Well, part of the reason that liberals have such a hard time is that we still share a party with real corporatists, people whose basic thinking about economics traces back to Teddy Roosevelt Progressivism rather than Brandeisian or Jeffersonian democracy. We’ve got a lot of old-fashioned “small d” democrats, “small r” republicans in our party, people who believe in community based democracy and industrial liberty. That’s probably the great bulk of us, probably 90% of the members of the Democratic party believe in a Jeffersonian, Wilsonian, Brandeisian political economics. And that’s probably true for the majority of Republicans too. But then in our party you have this overlay of the old-fashioned Progressives, of people who still really believe that the main thing we should aim at is efficiency, and these people wield real power in the party. And then in the Republican Party you’ve got a leadership controlled by a weird amalgam of straight up feudalists and insane libertarians, who live entirely in a realm of theory and myth, and who also say that the main thing we should aim at is efficiency.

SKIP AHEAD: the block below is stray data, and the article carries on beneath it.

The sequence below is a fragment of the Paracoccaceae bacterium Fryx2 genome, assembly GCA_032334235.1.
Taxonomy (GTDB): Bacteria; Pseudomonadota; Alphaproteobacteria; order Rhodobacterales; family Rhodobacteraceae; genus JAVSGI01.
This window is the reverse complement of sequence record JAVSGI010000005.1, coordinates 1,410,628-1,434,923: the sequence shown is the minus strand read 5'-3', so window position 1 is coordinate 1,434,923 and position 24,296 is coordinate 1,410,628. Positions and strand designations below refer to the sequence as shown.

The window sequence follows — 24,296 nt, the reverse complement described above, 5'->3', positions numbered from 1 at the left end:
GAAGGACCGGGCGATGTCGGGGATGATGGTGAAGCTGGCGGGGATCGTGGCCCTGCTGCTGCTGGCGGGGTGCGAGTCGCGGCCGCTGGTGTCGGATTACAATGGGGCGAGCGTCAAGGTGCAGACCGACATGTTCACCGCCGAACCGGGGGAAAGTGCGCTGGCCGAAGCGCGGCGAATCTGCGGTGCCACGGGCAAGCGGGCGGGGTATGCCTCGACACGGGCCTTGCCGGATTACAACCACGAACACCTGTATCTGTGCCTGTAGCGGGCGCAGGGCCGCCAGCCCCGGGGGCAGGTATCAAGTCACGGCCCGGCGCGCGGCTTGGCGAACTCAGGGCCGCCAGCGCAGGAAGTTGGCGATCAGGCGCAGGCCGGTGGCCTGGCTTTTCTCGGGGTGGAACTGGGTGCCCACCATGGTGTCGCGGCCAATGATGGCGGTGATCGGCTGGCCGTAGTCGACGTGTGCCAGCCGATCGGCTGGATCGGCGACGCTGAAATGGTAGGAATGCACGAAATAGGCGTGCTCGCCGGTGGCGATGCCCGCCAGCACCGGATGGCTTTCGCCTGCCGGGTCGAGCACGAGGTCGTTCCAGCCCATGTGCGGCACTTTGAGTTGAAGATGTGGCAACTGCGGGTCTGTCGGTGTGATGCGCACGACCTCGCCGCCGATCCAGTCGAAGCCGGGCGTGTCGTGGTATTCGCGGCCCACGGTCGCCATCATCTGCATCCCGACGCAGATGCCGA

This may be the best explanation of the politics of school reform I've read (in an interview on monopoly).